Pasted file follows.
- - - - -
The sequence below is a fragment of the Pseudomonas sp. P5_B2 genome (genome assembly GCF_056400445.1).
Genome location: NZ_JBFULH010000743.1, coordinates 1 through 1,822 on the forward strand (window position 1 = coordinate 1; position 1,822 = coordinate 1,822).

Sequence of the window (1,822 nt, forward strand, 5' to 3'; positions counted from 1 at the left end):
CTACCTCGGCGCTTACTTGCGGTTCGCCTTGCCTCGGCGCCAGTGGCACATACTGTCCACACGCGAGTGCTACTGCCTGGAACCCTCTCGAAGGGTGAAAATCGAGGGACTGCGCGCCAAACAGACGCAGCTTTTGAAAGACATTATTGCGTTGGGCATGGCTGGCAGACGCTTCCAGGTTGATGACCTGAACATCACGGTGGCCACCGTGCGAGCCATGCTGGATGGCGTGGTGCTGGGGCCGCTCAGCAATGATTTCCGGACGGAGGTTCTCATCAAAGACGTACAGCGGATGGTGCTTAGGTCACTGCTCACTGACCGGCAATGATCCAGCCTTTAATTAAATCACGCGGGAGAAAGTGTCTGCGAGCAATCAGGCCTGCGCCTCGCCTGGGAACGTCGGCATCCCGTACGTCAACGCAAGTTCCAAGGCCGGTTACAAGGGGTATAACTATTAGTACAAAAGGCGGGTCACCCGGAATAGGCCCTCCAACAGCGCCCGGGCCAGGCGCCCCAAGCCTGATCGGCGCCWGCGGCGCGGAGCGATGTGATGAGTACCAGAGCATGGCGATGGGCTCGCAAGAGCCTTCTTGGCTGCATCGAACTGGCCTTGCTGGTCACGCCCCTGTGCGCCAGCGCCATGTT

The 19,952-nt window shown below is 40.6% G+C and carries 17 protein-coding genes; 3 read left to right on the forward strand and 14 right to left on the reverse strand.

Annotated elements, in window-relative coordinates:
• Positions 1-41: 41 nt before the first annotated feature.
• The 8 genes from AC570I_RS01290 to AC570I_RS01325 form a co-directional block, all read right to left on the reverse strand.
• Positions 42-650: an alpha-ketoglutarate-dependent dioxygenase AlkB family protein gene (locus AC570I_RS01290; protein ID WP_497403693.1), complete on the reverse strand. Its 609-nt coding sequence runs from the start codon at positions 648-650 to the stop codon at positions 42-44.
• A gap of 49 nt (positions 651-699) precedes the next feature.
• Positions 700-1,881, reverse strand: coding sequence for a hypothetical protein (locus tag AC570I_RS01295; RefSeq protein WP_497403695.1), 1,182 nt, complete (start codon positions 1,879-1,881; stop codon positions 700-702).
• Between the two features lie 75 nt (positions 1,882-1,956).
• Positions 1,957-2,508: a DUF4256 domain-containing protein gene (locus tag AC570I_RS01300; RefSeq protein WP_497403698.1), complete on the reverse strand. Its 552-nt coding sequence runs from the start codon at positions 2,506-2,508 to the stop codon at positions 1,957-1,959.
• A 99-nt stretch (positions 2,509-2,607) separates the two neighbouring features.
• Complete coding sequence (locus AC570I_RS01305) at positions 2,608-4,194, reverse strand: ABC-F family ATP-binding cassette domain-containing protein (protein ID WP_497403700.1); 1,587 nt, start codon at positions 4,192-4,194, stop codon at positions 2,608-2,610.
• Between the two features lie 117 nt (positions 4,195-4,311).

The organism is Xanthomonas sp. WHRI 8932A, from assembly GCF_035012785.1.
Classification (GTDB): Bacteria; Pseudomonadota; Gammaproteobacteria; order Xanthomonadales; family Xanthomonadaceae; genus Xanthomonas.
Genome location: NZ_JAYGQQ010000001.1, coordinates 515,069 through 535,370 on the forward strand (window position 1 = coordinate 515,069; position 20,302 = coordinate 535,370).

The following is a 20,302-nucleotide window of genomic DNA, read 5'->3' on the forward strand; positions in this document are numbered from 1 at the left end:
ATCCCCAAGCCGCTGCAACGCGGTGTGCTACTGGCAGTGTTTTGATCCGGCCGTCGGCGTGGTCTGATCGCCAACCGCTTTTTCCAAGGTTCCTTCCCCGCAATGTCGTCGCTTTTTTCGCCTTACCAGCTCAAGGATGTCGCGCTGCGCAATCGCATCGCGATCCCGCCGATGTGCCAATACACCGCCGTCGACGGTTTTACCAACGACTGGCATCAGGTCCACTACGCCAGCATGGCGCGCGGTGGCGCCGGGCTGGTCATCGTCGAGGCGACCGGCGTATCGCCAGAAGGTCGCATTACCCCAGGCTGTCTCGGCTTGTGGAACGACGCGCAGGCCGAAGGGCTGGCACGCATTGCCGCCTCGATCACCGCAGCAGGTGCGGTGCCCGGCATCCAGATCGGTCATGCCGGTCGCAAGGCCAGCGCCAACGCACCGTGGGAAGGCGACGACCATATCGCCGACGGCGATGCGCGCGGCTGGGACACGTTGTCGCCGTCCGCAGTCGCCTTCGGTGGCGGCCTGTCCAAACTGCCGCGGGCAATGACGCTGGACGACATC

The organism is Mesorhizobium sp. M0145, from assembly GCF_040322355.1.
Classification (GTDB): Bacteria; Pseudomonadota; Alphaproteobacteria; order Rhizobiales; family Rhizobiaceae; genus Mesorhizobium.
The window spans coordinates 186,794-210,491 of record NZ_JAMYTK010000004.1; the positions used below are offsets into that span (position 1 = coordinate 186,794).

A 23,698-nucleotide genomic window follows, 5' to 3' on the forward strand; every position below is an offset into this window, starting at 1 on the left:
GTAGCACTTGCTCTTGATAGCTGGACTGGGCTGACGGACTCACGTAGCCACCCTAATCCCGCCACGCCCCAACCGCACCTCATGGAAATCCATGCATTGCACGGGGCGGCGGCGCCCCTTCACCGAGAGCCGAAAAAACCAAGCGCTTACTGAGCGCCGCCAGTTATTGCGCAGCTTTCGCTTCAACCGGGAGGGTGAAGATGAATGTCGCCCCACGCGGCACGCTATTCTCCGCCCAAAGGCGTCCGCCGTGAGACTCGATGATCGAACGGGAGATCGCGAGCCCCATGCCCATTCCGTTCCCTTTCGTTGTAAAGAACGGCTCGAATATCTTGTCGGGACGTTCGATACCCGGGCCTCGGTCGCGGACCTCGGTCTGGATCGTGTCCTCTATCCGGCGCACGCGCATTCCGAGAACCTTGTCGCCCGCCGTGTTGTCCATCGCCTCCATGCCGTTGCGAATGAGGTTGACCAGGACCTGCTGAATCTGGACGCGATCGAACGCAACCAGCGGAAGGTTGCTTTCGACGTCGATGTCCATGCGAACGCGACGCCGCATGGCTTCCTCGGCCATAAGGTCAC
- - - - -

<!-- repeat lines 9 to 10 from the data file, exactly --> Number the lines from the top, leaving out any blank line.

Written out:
• Positions 42-650: an alpha-ketoglutarate-dependent dioxygenase AlkB family protein gene (locus AC570I_RS01290; protein ID WP_497403693.1), complete on the reverse strand. Its 609-nt coding sequence runs from the start codon at positions 648-650 to the stop codon at positions 42-44.
• A gap of 49 nt (positions 651-699) precedes the next feature.